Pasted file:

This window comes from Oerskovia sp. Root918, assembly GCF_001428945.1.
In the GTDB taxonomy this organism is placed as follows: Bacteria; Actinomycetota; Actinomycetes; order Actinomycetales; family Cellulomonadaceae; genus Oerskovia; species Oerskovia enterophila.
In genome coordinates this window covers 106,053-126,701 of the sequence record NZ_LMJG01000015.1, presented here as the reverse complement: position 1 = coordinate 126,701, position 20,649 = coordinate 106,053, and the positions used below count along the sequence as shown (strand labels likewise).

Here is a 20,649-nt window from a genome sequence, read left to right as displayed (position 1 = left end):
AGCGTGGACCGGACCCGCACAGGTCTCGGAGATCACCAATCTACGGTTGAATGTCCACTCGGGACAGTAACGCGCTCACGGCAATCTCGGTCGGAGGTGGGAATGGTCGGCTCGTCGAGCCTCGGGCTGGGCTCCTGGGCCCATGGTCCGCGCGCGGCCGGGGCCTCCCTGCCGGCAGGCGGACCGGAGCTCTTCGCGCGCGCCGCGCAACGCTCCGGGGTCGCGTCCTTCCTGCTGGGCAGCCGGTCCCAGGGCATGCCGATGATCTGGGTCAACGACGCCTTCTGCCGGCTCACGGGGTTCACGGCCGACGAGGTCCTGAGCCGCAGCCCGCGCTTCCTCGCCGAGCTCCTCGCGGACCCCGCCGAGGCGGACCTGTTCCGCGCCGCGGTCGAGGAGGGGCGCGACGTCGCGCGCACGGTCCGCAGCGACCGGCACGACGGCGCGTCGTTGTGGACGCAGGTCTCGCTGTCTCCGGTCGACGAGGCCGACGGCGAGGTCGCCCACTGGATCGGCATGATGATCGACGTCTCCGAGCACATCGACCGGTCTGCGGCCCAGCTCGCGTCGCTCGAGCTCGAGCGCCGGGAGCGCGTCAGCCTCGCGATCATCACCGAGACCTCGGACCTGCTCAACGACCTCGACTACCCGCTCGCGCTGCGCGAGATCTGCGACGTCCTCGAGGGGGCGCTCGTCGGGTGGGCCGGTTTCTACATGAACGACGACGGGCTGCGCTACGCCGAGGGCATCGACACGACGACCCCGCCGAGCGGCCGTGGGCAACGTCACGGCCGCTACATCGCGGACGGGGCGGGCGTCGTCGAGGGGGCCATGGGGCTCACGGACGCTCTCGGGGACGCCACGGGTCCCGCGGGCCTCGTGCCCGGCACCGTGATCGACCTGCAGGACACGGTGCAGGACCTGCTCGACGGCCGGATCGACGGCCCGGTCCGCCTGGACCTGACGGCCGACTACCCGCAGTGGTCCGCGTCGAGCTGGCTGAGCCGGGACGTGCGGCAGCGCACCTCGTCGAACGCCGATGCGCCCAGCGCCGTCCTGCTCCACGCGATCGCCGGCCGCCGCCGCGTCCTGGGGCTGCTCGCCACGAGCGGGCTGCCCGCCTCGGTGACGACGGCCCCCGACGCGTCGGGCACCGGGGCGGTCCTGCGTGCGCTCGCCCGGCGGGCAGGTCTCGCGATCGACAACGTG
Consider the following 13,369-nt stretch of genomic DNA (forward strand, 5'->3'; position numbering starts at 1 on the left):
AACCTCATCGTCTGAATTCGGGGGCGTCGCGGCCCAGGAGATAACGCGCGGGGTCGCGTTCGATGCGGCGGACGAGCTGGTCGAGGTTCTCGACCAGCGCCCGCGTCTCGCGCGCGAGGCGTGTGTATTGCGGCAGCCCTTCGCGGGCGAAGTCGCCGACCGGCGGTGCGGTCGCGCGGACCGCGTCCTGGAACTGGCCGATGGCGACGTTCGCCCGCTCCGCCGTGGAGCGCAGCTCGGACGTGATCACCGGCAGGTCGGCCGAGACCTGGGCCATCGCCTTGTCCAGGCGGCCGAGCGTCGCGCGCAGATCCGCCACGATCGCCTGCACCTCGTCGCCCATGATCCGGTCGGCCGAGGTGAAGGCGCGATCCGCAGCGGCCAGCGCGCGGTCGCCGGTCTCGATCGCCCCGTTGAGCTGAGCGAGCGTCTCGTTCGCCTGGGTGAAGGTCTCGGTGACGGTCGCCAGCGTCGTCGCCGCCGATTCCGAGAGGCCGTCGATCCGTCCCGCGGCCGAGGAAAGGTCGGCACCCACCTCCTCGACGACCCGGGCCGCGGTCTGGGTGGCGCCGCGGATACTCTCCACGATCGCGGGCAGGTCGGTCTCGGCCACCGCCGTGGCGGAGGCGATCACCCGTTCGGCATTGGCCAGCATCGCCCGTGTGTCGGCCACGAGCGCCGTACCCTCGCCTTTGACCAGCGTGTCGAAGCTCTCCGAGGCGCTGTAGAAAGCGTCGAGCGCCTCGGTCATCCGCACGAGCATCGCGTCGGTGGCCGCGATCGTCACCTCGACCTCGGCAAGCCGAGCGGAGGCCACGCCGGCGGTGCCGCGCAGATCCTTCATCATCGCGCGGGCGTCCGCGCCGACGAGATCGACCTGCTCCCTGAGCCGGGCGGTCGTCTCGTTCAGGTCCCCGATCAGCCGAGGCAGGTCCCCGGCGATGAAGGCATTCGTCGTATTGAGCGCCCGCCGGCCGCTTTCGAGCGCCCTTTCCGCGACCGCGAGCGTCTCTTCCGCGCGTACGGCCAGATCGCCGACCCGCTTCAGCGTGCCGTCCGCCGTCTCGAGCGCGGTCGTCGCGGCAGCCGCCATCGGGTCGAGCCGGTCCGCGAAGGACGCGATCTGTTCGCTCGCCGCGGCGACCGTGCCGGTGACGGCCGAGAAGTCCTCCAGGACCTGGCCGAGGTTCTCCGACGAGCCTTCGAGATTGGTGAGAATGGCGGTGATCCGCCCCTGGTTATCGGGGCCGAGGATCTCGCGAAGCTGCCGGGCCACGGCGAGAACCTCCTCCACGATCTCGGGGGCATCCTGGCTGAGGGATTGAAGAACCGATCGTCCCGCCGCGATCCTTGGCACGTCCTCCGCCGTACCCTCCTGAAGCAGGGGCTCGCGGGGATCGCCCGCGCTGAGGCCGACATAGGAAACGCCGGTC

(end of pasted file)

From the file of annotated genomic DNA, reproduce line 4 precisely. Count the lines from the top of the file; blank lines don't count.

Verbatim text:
Here is a 20,649-nt window from a genome sequence, read left to right as displayed (position 1 = left end):